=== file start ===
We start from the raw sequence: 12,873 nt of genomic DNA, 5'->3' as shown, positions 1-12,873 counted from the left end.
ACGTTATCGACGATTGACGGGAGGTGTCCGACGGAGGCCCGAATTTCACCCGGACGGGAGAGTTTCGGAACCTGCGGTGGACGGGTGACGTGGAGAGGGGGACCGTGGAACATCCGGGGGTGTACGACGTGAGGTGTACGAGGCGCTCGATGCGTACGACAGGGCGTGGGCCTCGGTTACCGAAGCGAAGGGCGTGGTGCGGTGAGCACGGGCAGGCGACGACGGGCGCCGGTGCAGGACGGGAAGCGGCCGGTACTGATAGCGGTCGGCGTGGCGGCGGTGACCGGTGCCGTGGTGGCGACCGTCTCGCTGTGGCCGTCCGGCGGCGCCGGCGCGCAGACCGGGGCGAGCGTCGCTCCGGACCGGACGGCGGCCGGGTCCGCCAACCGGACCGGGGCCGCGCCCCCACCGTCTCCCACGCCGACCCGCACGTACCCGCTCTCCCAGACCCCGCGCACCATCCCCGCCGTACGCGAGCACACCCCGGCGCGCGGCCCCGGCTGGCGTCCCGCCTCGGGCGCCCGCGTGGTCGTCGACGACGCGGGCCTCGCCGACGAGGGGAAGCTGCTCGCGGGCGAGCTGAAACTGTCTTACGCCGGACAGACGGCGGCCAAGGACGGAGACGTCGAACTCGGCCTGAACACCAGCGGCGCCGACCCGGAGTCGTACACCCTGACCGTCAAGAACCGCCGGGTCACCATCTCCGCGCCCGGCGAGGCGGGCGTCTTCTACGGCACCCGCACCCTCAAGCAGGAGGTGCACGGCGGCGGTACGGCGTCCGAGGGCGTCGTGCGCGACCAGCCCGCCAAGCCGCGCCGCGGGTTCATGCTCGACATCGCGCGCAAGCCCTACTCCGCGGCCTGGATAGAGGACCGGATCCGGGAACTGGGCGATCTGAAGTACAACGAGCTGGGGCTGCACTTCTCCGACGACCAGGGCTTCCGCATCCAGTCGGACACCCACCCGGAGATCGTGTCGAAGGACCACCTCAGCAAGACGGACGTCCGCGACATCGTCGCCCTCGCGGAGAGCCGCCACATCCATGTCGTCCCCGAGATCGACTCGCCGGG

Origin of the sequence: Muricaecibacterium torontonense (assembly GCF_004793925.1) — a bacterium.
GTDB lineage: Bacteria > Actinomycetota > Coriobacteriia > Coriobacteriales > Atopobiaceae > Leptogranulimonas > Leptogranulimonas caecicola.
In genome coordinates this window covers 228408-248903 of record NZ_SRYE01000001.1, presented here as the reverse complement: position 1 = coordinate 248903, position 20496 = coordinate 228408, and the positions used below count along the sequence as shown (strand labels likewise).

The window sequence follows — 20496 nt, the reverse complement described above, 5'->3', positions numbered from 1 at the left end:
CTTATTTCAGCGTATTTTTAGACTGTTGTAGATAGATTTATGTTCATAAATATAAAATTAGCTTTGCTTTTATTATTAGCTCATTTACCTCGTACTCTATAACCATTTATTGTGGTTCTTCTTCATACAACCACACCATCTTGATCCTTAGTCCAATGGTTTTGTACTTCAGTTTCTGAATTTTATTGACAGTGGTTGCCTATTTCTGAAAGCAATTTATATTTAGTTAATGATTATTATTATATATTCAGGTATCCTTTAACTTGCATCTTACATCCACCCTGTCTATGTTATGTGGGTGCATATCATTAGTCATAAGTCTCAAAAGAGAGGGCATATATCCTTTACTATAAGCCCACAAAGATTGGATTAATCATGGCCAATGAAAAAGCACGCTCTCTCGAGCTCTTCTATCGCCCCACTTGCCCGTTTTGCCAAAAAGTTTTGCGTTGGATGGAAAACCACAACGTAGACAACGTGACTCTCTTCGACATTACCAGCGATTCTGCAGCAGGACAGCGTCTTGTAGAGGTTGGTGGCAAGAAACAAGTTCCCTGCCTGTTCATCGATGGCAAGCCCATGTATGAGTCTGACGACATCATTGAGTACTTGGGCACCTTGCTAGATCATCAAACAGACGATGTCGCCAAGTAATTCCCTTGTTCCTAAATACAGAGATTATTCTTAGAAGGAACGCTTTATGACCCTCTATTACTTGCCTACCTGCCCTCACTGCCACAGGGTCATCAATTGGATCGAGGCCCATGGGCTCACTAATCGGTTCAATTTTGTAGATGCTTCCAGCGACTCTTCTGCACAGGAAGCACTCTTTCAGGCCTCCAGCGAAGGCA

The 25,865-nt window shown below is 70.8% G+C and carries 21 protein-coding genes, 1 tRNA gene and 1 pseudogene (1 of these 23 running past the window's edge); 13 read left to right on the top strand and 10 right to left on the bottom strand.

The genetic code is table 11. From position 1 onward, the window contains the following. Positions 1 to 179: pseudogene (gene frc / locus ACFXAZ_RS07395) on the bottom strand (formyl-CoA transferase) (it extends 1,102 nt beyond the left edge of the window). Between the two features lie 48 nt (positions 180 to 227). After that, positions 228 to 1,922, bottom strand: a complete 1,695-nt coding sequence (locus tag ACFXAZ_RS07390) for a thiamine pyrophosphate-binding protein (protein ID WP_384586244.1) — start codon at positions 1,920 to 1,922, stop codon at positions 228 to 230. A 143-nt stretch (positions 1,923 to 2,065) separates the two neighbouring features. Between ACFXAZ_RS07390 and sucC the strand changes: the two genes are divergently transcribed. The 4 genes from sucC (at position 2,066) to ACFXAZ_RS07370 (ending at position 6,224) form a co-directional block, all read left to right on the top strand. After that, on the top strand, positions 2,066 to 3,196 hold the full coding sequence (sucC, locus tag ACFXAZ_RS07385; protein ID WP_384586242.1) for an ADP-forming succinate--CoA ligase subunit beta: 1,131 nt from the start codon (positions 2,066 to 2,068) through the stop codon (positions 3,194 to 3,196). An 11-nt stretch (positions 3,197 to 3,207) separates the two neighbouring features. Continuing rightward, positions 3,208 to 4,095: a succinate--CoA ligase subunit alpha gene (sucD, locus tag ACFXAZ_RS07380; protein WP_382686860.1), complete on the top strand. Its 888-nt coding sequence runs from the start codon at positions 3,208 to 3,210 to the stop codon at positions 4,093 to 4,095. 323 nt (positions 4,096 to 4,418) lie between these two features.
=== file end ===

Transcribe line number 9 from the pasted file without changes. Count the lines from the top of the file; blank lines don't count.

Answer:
The genetic code is table 11. From position 1 onward, the window contains the following. Positions 1 to 179: pseudogene (gene frc / locus ACFXAZ_RS07395) on the bottom strand (formyl-CoA transferase) (it extends 1,102 nt beyond the left edge of the window). Between the two features lie 48 nt (positions 180 to 227). After that, positions 228 to 1,922, bottom strand: a complete 1,695-nt coding sequence (locus tag ACFXAZ_RS07390) for a thiamine pyrophosphate-binding protein (protein ID WP_384586244.1) — start codon at positions 1,920 to 1,922, stop codon at positions 228 to 230. A 143-nt stretch (positions 1,923 to 2,065) separates the two neighbouring features. Between ACFXAZ_RS07390 and sucC the strand changes: the two genes are divergently transcribed. The 4 genes from sucC (at position 2,066) to ACFXAZ_RS07370 (ending at position 6,224) form a co-directional block, all read left to right on the top strand. After that, on the top strand, positions 2,066 to 3,196 hold the full coding sequence (sucC, locus tag ACFXAZ_RS07385; protein ID WP_384586242.1) for an ADP-forming succinate--CoA ligase subunit beta: 1,131 nt from the start codon (positions 2,066 to 2,068) through the stop codon (positions 3,194 to 3,196). An 11-nt stretch (positions 3,197 to 3,207) separates the two neighbouring features. Continuing rightward, positions 3,208 to 4,095: a succinate--CoA ligase subunit alpha gene (sucD, locus tag ACFXAZ_RS07380; protein WP_382686860.1), complete on the top strand. Its 888-nt coding sequence runs from the start codon at positions 3,208 to 3,210 to the stop codon at positions 4,093 to 4,095. 323 nt (positions 4,096 to 4,418) lie between these two features.